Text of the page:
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Nancy Pelosi’s Husband Attacked in San Francisco Home and Hospitalized

Updated: Apr 29, 2023

Sasha K. Kindred - Staff Writer - News

Democratic House Speaker Nancy Pelosi and her husband, Paul Pelosi. Image originally taken by Paul Morigi.

Early on a Friday morning in the San Franciso Pelosi residence, House Speaker Nancy Pelosi’s husband, Paul Pelosi, was attacked by an anonymous intruder and hospitalized.

According to New York Times reporter Amanda Holpich, the San Francisco Police Department received notice of the home break-in at 2:27 AM and swiftly responded to the attack. Although Mr. Pelosi suffered injuries and was hospitalized, most recent reports suggest that the 82-year-old will be okay.

Shortly after the attack, President Biden allegedly called Ms. Pelosi to offer his support and prayers. In a statement, White House Press Secretary Karine Jean-Pierre asserted that “The President continues to condemn all violence, and asks that the family’s desire for privacy be respected.”

Nancy Pelosi’s Spokesperson Drew Hammill says that as of now, “The assailant is in custody and the motivation for the attack is under investigation.” With that being said, most individuals are inclined to believe that the attack was motivated by political reasons. After all, this is not the first time that the Pelosi family has been threatened. In January of 2021, shortly after a stimulus bill was passed in Congress, a group of individuals vandalized the Pelosi residence with graffiti and left a dismembered pig’s head on the nearest sidewalk.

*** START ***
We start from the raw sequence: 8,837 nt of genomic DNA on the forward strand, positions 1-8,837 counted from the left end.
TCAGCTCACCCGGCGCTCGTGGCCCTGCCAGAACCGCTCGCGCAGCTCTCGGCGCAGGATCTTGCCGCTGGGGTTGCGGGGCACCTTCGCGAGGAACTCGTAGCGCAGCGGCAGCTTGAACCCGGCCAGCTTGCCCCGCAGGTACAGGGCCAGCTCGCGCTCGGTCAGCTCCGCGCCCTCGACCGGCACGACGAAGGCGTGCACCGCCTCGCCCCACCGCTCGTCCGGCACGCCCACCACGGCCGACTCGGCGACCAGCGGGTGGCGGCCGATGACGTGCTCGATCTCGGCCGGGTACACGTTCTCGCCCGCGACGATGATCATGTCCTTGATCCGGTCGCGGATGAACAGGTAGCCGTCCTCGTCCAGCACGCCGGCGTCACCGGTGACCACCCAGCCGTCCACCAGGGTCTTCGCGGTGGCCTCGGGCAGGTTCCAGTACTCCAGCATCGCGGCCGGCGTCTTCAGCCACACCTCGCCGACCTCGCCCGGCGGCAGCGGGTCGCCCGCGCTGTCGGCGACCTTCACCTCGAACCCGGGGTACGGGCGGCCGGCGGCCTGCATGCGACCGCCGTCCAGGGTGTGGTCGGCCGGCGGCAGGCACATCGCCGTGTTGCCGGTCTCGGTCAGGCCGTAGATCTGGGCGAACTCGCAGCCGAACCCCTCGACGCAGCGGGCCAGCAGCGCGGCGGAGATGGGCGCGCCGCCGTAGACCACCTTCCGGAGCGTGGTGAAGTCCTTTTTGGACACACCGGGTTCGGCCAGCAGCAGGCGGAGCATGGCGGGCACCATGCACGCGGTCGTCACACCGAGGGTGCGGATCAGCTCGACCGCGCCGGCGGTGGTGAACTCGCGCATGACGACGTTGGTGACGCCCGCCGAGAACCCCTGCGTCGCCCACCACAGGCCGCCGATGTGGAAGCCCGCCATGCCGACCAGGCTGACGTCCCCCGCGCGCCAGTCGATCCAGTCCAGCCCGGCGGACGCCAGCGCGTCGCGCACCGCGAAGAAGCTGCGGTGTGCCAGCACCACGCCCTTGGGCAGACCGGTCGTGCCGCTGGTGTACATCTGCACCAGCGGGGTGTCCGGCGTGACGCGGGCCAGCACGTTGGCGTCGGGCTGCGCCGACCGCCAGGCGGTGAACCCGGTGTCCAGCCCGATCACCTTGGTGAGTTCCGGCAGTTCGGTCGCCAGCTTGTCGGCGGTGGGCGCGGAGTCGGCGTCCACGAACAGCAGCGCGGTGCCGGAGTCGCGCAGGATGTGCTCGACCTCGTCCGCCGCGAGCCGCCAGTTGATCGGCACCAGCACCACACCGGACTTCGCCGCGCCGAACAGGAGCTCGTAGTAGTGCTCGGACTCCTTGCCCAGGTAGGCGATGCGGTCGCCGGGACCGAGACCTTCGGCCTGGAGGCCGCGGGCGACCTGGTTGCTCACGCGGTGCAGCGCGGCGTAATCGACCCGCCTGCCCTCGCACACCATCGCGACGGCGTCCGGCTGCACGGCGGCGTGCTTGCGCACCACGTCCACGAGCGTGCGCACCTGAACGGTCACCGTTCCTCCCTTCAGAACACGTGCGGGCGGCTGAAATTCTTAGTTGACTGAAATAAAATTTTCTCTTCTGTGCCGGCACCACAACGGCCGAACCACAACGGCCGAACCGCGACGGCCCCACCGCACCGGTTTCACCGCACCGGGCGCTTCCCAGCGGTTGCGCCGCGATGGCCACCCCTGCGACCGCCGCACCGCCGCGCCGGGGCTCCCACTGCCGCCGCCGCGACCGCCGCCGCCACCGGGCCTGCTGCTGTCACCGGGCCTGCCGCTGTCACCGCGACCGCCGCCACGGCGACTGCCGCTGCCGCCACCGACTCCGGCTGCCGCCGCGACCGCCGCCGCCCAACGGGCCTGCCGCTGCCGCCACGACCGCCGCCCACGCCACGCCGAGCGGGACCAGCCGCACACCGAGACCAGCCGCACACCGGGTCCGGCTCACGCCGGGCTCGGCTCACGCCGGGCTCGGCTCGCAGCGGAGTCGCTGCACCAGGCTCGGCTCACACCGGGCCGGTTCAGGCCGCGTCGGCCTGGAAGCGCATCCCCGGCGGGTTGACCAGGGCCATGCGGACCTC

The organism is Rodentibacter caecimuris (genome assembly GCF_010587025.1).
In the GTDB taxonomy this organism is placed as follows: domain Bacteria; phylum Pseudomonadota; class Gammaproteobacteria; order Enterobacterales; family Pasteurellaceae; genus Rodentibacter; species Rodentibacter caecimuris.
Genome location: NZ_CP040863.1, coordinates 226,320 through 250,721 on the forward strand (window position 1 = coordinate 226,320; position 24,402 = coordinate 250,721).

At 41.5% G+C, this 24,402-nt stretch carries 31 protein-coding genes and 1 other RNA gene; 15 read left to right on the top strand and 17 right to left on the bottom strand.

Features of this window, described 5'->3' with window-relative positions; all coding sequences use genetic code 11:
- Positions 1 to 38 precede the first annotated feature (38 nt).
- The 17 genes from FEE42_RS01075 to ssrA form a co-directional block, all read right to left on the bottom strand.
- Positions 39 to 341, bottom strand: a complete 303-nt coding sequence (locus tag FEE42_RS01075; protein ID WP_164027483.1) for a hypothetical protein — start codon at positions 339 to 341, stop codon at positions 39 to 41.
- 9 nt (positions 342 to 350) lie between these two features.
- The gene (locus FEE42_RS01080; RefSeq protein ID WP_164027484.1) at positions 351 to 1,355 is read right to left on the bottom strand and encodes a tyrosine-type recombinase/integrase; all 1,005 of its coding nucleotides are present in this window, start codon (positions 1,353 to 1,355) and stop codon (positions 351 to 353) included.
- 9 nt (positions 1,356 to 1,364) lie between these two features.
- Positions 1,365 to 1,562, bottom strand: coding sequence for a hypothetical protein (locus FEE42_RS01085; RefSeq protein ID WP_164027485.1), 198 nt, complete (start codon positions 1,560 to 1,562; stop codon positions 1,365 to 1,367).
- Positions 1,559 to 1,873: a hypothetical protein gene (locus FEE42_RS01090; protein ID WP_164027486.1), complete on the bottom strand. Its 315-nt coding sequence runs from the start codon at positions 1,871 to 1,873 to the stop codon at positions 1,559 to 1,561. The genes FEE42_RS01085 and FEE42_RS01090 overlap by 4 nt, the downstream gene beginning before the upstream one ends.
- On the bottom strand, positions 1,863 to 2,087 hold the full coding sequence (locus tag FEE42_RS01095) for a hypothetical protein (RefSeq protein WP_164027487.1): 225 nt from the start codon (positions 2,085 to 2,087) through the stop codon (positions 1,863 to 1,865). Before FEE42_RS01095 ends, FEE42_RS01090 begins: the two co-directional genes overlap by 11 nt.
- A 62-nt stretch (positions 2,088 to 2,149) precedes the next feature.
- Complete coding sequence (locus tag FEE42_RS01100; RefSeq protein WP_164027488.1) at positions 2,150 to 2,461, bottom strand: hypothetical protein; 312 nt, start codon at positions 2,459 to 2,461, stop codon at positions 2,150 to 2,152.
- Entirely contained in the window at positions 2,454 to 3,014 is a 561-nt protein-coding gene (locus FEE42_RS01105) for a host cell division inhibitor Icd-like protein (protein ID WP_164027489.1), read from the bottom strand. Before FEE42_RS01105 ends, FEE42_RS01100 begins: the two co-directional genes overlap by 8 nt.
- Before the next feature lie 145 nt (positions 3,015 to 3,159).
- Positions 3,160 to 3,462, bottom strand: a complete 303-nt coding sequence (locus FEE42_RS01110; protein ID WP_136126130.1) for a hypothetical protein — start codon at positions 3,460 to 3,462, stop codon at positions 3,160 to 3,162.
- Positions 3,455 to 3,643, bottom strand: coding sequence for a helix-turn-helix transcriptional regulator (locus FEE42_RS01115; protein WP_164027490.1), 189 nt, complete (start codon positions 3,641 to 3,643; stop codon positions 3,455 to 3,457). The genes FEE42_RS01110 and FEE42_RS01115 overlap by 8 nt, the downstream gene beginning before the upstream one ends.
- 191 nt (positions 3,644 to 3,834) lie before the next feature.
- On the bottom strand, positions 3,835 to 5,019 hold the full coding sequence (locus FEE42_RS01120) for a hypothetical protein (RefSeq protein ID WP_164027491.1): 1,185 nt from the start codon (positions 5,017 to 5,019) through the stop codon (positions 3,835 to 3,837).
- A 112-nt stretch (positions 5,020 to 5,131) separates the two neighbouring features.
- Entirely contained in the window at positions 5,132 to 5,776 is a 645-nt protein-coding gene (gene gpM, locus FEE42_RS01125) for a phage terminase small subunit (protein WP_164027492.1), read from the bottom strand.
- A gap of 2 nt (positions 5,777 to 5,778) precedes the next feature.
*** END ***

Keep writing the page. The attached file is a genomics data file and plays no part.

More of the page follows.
Unfortunately, Nancy Pelosi is not the only public figure who has experienced the ramifications of politically-charged violence. Violent attacks and threats directed toward public political figures and their families have skyrocketed throughout the past decade, perhaps as a byproduct of the country’s rising rates of polarization. According to the Carnegie Endowment for International Peace, only around 6% of Americans justified violence for political goals during the 1970s. By contrast, during 2021, 20% of Republicans and 13% of Democrats justified violence in the name of political goals.

This attack is not simply a tragic outlier; it is reminiscent of the much larger national issue of the normalization of extreme political tribalism and politically-motivated violence.


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